Museum complex

Foreign policy and armed forces of Russia in the 16th – 17th centuries

Russia's foreign policy in the XVI–XVII centuries was determined by the need to eliminate external danger; the longing to expand the territory and the search for access to the shores of the Baltic and Azov seas.
One of the most important directions of the foreign policy in the XVI century was the struggle for the accession of the Volga region and mastering of the Volga trade route. Kazan campaign undertaken by Tsar Ivan IV the Terrible in 1551–1552, ended with capture of Kazan and elimination of the Kazan Khanate. The Astrakhan khanate was finally annexed in 1556. The attempt to reach the Baltic sea ended in failure: the protracted Livonian war (1558–1583) had led to catastrophic consequences.
The beginning of the XVII century was a time of hard ordeal for the Russian state. The country had been shaken by peoples’ insurrections and boyar conspiracies, one after another there came imposters who claimed the Throne. The turmoil of economic and political crises was enhanced by the Polish and the Swedish interventions. The threat of loss of national independence loomed over Russia, it could have only been saved the people's liberation movement for the restoration of the integrity and national sovereignty of Russia.
The main clot of contradictions in the foreign policy of Russia in the XVII century was the relationship with Poland. In 1632–1634 was made an unsuccessful attempt to return Russian cities captured in the Time of Troubles. In the middle of XVII century the Russian state have included the lands of Ukraine and Belorussia. Consequently, this became a reason for a new war with Poland, which ended in 1667 by a truce according to which Russia acquired the left-Bank Ukraine and regained the Smolensk and Chernihiv lands. These conditions were confirmed by the "Eternal peace" with Poland, concluded in 1686.
In 1695–1696 Peter I undertook two campaigns to seize the Turkish fortress Azov, which locked the exit to the sea of Azov. The first was unsuccessful, the second campaign supported the newly created Russian fleet, ended with the surrender of the Turkish garrison of the fortress. Constantinople peace with Turkey opened up a window of opportunities for Peter’s I active foreign policy in the new century.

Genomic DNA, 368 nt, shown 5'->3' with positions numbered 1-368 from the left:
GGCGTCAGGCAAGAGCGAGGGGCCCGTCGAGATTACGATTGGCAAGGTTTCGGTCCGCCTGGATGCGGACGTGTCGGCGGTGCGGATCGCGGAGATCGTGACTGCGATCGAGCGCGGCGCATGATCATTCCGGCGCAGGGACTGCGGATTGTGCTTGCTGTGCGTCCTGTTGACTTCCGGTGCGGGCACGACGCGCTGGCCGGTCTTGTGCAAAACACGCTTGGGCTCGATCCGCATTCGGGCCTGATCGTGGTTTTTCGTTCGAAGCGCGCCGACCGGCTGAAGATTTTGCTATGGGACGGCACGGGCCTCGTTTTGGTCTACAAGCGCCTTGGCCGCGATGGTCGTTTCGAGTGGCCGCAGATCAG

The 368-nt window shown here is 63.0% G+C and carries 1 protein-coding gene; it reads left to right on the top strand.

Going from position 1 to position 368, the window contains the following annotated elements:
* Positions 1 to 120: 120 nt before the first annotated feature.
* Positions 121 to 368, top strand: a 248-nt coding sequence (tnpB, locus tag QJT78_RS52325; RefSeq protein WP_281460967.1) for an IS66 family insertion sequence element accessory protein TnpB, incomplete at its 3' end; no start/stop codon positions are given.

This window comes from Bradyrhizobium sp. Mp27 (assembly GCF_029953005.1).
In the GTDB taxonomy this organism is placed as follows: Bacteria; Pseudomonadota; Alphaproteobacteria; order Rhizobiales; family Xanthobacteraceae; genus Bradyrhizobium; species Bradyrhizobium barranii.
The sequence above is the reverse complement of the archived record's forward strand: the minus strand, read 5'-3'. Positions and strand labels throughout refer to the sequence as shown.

The Russian armed forces have undergone serious transformations. In the middle of the XVI century within the armed forces, the core of which was the Noble army, appeared first Strelets regiments – a prototype of a standing army. Military reforms and innovations, the mastering of the advanced practices of the European states had led to creation of so called Regiments of the New (European) system in the XVII century. This experience became a solid foundation for Peter’s I military reforms in the next century.

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This hall is covered with a cylindrical vault covered with floral ornaments resembling Orental brocade. The cornice, same as in hall #20, copies the pattern of the cornices of the bell tower of Ivan the Great in Moscow Kremlin. The entrance to the hall is framed by a painted portal with an arch – a copy of the Northern entrance to the Assumption Cathedral of the Trinity-Sergiev Lavra (Monastery). On the opposite wall is a wrought iron door from the village of Pureh, the patrimony of Prince Dmitry M.Pozharsky (1578–1642), the head of the Second militia, who liberated Moscow from the Poles in 1612. The oak door leading to the marble staircase is framed by a decorative trim, the relief pattern of which is copied from a carved wooden candlestick of 1604 from the St.Demetrius Cathedral in Vladimir.
The hall is decorated with five paintings by an unknown Polish artist of the XVII century. Those paintings come from the Vishnevetsky Castle (Poland): portraits of false Dmitry I and Marina Mniszek; the engagement scene in Krakow; the entrance to Moscow and the coronation of Marina Mniszek. The last owner of the castle Kiev banker and mayor I.A.Tolly gave the paintings to the heir to the Crown Prince Alexander Alexandrovich. In 1877, the future Emperor Alexander III presented those to the Historical Museum. During the initial design of the hall, special niches were provided for these paintings.
In 1936 the hall was reconstructed: the stucco was knocked down; the painting was whitewashed; the canvases were moved to storage room. In the mid-1980s reconstruction works were done.

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